Consider a soft carrier
Research shows that a carseat is the safest place for an infant on a plane. However, it isn’t always practical (or affordable!) to buy your baby his/her own seat.
Our LG has been both a ticketed infant and a lap child, but due to a mixup in seating assignments we weren’t allowed to actually instal her carseat when she was ticketed. (The good news is they didn’t give the seat to anyone else so at least she had the space to play!) Babywearing in flight can give your little one a cozy place to nap or nurse.
As a note, technically you’re not allowed to wear a baby during landing and takeoff. People cite various reasons, but the actual reason is that baby carriers aren’t approved child restraint devices (they’re not carseats), so the FAA says they can’t be used. I’ve only had one flight attendant enforce this, but just be forewarned.
We’ve found that wearing LG is much easier for us in the airport than trying to get around with a stroller. It leaves hands free and you can still wear a backpack!
When she was a newborn, we used a K’Tan, but we stared using an Ergo at around 3 months and have never looked back. (In my experience, ring slings and wraps are a bit trickier to deal with in cramped quarters, but, by all means, use one if you prefer it.)
Nursing in a carrier can be convenient on the go, too. Yes, I have walked around the airport nursing my baby. Many carriers have flaps, covers, or tails that you can use to cover up while nursing, if that’s something you do.
Pack Appropriate Food
I’m usually pretty strict about only allowing LG to eat in her high chair or in her Montessori cube chair at her own table. Her main nutrition still comes from breastmilk, but she also enjoys eating plenty of solid foods!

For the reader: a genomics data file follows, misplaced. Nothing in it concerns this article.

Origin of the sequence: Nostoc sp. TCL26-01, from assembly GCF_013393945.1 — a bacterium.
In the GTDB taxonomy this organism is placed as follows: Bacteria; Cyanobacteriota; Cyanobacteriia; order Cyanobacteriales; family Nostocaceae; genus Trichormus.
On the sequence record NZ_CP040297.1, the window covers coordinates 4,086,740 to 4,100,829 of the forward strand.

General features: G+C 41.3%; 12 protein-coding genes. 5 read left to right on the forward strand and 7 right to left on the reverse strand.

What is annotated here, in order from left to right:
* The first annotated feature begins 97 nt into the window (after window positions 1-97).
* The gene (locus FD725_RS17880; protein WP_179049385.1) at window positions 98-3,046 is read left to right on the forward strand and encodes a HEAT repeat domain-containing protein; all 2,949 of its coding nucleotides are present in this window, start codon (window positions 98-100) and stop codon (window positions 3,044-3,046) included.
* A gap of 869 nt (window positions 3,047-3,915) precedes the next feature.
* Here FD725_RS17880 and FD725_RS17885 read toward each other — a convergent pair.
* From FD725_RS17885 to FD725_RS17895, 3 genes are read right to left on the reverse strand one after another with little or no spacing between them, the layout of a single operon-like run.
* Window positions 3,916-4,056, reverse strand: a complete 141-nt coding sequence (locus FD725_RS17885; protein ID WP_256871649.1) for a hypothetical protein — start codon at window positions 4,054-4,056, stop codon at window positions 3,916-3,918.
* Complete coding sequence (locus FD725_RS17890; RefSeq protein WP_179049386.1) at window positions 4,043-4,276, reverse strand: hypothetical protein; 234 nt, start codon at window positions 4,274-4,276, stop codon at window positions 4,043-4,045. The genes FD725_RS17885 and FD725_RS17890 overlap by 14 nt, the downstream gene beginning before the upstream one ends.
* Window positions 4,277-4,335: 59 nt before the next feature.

Packing your favorite, non-liquid, appropriate baby snacks can be helpful if you’re traveling during a normal meal time. Sure, you can probably find something safe to feed your baby at the airport, but it will cost way more! Just pack a banana or some puffs or whatever you little one likes!
When I say non-liquid, I mostly mean you’ll need to stay away from puree pouches, unless they’re in you’re 3-1-1 liquids bag. Breastmilk and formula are *supposed* to be allowed through security without restriction.
While you’re packing Baby’s meal, you might also want to bring some TSA-friendly snacks for yourself. You can check out my ultimate guide to the best airplane snacks that will make it through security right here!
Flying with an older infant is more challenging than flying with a newborn or younger baby, but don’t let that keep you from taking an important trip!
I hope these tips for flying with an older infant help you out! I’d love to hear your tips and tricks for making travel with older babies easier so please leave a comment below!
Natasha is a former classroom teacher turned WAHM. She also is a registered yoga teacher & holds a certificate in natural skincare formulation from the School of Natural Skincare. She shares her passion for education, positive parenting, free printables, and recipes for DIY bath & home products. Learn more about Natasha and where she’s been featured.